Thursday, September 2, 2010

You're going to have to work on those language skills.

Maybe my company should take page out of the .gov's book and hire some Ebonics speakers. My first customer lives on, according to the work order, Asten Drive. Inputting this address in both the Garmin and in Google maps failed to find any results. I called the customer and asked her to confirm the address. "It's #### Asten Drive." "Asten or AsPen." "AsTen. A.S.P.E.N.""Thanks."

Ebonics is not a language or a dialect anymore than redneck or drunken slurring is. It's laziness, pure and simple.


Kris said...

I've toyed with ebonics before, trying to see if there was any value in it. My findings: there IS.

You know that saying, "Work smarter, not harder"? Totally applies to ebonics, which is counterintuitive, I know. I'm not saying anyone should go out and start talking any way they like, and the premise for ebonics IS laziness, but I think people who speak it have stumbled on brilliance by pure chance.

I was looking at ways to make the language better, and the very first thing I decided had to go if we were going to simplify the language was conjugation. What's one of the first things people pick on when they think of ebonics?

"He do." "She do." "It do." But all they've done is remove the necessity for conjugating the verb. "I do, you do, he do, she do, it do, we do, you (all) do, they do." It sounds unnatural to us, and it's nonstandard, but it's actually very efficient if you're teaching or learning the language.

I'm not saying mispronouncing words ("ax" for "ask," as an example, or your example of "Asten" for "Aspen") is worth anything to us, and not all of ebonic speaking is worth using, but some things . . . ohhhh yes, some things are worth looking at with new eyes.

Was ebonics borne of laziness and ignorance? Sure, I can agree to that. But in doing so, those who use it stumbled on something actually quite worth looking into. It's even understandable that it's done when you think that it makes more sense for everything to be uniform.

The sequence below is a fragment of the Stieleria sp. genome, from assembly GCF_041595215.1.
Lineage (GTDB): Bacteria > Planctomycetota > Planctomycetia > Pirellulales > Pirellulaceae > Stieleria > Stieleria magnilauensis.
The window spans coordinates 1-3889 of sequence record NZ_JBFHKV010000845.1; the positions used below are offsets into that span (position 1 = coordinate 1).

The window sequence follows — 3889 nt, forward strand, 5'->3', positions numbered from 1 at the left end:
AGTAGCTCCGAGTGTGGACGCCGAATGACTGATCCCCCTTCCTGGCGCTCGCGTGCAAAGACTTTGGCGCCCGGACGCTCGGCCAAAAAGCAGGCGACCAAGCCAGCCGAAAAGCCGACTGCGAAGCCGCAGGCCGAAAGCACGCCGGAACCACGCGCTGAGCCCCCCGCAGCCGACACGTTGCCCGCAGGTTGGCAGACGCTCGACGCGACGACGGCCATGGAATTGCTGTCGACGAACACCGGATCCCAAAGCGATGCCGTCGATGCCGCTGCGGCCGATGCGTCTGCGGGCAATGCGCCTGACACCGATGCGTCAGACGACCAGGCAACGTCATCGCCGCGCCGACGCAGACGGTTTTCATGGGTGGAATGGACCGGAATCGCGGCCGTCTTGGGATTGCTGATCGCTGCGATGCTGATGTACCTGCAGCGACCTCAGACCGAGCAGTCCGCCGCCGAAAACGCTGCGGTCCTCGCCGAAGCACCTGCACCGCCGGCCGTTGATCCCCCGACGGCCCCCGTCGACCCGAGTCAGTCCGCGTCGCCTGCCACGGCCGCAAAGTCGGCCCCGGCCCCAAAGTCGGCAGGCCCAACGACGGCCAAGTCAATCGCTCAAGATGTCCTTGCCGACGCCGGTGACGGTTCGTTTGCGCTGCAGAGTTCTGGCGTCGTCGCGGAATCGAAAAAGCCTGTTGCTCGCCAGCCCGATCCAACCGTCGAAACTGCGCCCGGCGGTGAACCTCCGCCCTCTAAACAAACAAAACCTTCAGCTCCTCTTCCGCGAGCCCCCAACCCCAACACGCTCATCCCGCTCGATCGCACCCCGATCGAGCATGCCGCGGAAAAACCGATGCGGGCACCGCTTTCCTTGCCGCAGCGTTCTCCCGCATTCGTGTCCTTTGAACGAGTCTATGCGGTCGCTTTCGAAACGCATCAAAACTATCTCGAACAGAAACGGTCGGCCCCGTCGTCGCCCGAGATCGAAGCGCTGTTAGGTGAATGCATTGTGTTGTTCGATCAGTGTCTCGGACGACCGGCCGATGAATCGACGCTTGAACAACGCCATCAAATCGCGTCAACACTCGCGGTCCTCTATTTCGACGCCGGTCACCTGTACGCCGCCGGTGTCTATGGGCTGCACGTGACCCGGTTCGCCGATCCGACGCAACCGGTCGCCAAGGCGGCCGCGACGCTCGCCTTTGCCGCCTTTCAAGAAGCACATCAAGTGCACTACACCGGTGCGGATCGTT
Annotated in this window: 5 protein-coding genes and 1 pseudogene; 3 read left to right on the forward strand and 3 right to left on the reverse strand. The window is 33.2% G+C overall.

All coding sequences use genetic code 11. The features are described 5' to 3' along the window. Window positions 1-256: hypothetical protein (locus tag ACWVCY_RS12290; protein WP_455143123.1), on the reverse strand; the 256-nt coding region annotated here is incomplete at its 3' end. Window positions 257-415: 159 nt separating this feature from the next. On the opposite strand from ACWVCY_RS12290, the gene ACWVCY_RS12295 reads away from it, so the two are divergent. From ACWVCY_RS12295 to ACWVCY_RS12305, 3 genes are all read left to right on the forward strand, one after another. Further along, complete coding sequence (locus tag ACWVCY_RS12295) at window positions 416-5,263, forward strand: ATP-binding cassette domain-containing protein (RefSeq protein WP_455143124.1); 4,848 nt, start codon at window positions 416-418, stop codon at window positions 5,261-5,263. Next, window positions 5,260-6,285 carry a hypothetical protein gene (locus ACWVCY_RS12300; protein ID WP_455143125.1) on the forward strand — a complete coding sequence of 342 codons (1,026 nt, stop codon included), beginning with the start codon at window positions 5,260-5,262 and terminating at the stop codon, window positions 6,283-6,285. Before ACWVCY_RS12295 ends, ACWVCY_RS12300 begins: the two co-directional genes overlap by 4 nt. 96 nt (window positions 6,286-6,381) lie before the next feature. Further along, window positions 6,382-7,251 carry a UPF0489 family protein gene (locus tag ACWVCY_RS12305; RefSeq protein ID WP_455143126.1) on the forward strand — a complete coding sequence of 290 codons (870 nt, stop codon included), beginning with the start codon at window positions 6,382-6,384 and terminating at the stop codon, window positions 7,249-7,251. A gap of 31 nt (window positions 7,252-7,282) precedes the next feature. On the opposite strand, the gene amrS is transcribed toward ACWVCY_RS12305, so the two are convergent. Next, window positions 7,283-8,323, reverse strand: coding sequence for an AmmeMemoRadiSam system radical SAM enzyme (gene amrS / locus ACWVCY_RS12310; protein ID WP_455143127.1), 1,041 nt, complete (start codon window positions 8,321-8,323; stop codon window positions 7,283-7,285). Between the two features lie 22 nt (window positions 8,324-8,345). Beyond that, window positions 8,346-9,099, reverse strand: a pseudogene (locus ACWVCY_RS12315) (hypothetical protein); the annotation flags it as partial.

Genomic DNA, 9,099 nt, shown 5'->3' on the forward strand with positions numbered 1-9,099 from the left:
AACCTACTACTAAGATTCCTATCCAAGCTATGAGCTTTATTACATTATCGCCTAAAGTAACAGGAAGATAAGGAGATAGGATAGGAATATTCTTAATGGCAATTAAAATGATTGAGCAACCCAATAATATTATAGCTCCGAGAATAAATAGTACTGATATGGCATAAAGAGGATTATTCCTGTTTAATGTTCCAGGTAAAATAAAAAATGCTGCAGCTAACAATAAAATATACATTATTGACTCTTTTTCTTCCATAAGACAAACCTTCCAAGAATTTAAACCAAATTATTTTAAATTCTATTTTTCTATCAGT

RobertM said...

It's the result of ignorance and a stubborn refusal to let go of that ignorance and I refuse to give it any respect. Evolution of language is one thing, but retarding it is something entirely different.

I can't stand people who can't be bothered to speak even moderately correct English out of pure laziness. Ebonics reflects a malignant cultural disease that emphasizes underachievement as a moral good.

Kris said...

Sooo, if something good comes out of something bad, you refuse to look at the good because it came from the bad?

I'm not saying ebonics is itself a good thing, but I've seen a few good components. I don't think those components should be ignored or pushed aside because they came from ebonics.

RobertM said...

I've been exposed to it pretty regularly for a while now and the only thing I've noticed is that it makes communication more difficult rather than less.

"He do." "He does." Correct me if I'm wrong, but those are both composed of just two syllables, right?

And while I agree with you that not being too particular is a good thing when learning a language it is something you should progress beyond if you speak that same language day in and day out. When learning a language the first thing we do is learn enough to just get buy, and then we refine it so that we can communicate more and more complex ideas.